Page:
Monday, September 8, 2008

How low will mortgage rate go?

After the US seized the Fannie Mae and Freddie Mac, the mortgage went down below 6%. How low will mortgage rate go? Will it 3?

Mortgage rates drop after Fannie, Freddie takeover
The average interest rate for a 30-year fixed rate mortgage dropped 0.3 of a percentage point to 6.04 on Monday, according to HSH Associates, and are expected to decline a little more in the coming weeks.

Homebuyers May Get Lower Loan Rate After Fannie, Freddie Rescue
Thirty-year fixed rates dropped about a quarter of a percentage point by Monday and may head lower, said Keith Shaughnessy, president of Foundation Mortgage in Littleton, Massachusetts. The average 30-year fixed is now 6.08 percent, according to Bankrate Inc., a research firm in North Palm Beach, Florida. In July, the rate was half a percentage point higher, increasing monthly payments enough to price some potential buyers out of the market.

By December, or at least by the start of the spring selling season in April when the bulk of U.S. home sales occur, fixed rates may be near 5.5 percent, Shaughnessy said in an interview.

Pimco thinks rescue will trim housing's decline
And before Sunday, Gross says he'd guess that the home market might have had as much as 15 percent more in price declines left. Now, it may be no more than 10 percent.

U.S. 30-yr fixed mortgage rate falls after GSE deal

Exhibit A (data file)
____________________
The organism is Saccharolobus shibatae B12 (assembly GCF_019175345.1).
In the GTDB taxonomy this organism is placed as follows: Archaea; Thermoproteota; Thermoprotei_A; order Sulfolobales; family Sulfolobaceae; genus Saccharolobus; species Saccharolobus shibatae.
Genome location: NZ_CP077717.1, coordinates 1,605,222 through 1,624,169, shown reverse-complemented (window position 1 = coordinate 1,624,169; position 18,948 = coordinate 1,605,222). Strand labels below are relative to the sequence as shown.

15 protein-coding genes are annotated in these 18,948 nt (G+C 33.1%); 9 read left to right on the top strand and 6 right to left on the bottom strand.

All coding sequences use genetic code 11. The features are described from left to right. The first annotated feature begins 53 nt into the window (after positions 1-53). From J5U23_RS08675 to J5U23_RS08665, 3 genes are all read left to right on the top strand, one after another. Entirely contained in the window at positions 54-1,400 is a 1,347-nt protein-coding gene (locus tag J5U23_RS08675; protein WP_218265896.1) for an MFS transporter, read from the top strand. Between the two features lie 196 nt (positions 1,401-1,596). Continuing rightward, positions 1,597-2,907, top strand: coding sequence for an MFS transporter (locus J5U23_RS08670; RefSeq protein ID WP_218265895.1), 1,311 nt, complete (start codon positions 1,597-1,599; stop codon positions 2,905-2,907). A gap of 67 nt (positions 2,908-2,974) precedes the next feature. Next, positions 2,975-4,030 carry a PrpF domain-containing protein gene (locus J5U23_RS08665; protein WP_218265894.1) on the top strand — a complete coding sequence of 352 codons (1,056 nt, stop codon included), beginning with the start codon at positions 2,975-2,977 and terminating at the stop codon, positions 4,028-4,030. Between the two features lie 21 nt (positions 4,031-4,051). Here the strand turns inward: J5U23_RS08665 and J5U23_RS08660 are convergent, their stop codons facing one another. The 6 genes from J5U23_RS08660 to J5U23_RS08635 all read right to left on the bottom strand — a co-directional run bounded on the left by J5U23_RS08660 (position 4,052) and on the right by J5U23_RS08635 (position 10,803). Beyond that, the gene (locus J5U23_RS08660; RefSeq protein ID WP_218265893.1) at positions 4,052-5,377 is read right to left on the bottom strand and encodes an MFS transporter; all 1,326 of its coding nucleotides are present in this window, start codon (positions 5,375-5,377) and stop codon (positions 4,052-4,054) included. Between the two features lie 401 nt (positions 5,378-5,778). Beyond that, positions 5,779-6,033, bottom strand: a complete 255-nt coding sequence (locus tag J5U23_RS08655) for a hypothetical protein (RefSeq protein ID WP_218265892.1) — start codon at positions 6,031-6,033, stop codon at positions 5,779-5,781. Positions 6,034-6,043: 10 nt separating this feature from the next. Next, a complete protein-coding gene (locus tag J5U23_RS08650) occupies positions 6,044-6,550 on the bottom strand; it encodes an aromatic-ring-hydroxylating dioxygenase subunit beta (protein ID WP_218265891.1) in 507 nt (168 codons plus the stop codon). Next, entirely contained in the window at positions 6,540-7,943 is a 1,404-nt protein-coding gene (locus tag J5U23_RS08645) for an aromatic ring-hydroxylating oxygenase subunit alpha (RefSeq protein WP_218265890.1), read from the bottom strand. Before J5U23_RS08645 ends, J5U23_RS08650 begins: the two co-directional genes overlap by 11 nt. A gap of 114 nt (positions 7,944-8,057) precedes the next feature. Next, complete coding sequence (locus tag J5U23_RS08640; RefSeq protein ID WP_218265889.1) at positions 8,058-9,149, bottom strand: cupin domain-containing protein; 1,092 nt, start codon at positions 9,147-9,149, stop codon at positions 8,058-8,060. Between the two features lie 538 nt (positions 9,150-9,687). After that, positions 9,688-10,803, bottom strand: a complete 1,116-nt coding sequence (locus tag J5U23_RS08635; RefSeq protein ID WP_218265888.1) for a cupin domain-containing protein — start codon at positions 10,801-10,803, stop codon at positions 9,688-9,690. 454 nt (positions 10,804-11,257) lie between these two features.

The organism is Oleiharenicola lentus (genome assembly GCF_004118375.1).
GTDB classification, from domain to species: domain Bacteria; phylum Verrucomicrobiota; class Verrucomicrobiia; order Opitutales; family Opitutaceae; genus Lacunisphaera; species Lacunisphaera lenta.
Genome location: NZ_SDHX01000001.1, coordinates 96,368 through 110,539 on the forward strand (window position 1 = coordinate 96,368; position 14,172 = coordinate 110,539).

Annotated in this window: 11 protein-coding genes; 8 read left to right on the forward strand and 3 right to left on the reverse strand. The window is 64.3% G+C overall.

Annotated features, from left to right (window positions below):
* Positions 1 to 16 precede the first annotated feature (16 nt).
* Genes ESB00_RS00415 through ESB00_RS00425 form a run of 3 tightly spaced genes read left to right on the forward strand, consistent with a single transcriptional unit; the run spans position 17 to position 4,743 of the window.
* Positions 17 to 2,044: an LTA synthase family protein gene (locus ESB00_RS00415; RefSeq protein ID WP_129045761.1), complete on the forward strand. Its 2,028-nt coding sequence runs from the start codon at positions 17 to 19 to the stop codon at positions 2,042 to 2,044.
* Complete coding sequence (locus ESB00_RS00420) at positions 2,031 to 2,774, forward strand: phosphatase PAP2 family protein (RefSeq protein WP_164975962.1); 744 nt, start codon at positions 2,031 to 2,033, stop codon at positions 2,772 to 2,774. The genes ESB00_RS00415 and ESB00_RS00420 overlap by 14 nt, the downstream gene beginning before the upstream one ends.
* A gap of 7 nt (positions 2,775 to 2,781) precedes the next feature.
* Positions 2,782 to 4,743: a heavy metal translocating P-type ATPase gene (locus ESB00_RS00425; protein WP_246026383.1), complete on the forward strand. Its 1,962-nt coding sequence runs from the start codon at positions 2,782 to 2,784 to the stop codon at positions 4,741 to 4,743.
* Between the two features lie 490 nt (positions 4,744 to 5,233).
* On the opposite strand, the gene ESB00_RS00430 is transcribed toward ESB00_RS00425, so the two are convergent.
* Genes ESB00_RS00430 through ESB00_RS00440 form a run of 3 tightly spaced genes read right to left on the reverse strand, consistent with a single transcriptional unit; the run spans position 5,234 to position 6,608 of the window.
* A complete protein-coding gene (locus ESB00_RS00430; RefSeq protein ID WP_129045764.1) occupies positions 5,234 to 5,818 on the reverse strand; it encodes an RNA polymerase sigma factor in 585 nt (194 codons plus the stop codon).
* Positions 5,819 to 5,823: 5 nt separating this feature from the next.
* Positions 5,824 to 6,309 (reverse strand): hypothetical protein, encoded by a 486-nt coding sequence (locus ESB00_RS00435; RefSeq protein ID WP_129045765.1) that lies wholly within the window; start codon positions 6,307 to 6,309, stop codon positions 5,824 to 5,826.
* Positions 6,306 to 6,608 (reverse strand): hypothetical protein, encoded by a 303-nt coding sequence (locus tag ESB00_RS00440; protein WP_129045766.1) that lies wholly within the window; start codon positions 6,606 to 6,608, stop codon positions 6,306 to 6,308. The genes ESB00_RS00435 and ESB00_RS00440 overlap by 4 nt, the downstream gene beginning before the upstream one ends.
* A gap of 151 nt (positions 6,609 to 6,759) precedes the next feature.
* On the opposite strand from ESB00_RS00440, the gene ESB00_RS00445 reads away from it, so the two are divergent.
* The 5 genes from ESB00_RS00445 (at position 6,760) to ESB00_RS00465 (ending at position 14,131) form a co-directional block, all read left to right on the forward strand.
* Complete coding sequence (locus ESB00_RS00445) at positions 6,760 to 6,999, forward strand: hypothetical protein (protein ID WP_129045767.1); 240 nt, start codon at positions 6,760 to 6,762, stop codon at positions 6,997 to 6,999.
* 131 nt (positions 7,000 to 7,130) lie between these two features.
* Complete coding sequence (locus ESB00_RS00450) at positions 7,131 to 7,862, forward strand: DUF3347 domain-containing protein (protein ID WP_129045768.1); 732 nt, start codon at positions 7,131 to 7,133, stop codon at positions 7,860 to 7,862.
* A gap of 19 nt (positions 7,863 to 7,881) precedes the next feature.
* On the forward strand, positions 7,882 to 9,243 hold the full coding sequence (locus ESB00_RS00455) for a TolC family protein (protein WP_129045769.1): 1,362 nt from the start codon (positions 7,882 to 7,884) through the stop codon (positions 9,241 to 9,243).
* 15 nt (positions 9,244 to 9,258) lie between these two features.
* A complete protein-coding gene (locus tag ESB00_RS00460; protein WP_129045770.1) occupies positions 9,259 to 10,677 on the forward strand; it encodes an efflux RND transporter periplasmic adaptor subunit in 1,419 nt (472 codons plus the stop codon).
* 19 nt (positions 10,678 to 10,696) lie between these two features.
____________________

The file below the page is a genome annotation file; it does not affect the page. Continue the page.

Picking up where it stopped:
The 30-year fixed-rate mortgage has fallen to near 6.00 percent on Monday from 6.50 percent on Friday, according to Greg McBride, senior financial analyst at Bankrate, Inc, in North Palm Beach, Florida.

"The interest rate drop is without a doubt entirely attributable to the development on Sunday with Fannie Mae and Freddie Mac and the government bailout," he said.

"The question is how much of the interest rate drop will actually stick," he said.

Mortgage bailout unlikely to lift US out of slump
The decline in mortgage rates may provide an incentive to prospective home buyers and for existing homeowners to refinance into more secure, fixed-rate loans, but it won't be a quick cure-all for the crippled housing market.

Builders, reeling from the record-high foreclosures and a glut of unsold homes, will keep cutting back for the foreseeable future, which will continue to be a major drag on national economic activity.

And, home values — people's biggest asset — likely will keep sinking.

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